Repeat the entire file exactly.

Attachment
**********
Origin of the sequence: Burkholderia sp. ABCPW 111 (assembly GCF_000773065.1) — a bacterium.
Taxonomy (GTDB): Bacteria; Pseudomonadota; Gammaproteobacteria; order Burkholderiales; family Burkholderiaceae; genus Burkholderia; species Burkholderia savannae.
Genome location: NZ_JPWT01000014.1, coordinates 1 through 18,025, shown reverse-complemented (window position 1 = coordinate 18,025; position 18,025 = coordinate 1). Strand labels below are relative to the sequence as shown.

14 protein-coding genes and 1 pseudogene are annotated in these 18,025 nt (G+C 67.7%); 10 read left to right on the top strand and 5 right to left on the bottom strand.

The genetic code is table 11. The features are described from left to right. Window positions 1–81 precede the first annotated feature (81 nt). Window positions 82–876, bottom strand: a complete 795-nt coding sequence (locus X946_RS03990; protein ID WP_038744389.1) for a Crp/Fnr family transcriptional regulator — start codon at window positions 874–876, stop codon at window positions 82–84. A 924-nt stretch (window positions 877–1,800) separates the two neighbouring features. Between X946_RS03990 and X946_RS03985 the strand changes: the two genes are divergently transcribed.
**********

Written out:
Origin of the sequence: Burkholderia sp. ABCPW 111 (assembly GCF_000773065.1) — a bacterium.
Taxonomy (GTDB): Bacteria; Pseudomonadota; Gammaproteobacteria; order Burkholderiales; family Burkholderiaceae; genus Burkholderia; species Burkholderia savannae.
Genome location: NZ_JPWT01000014.1, coordinates 1 through 18,025, shown reverse-complemented (window position 1 = coordinate 18,025; position 18,025 = coordinate 1). Strand labels below are relative to the sequence as shown.

14 protein-coding genes and 1 pseudogene are annotated in these 18,025 nt (G+C 67.7%); 10 read left to right on the top strand and 5 right to left on the bottom strand.

The genetic code is table 11. The features are described from left to right. Window positions 1–81 precede the first annotated feature (81 nt). Window positions 82–876, bottom strand: a complete 795-nt coding sequence (locus X946_RS03990; protein ID WP_038744389.1) for a Crp/Fnr family transcriptional regulator — start codon at window positions 874–876, stop codon at window positions 82–84. A 924-nt stretch (window positions 877–1,800) separates the two neighbouring features. Between X946_RS03990 and X946_RS03985 the strand changes: the two genes are divergently transcribed.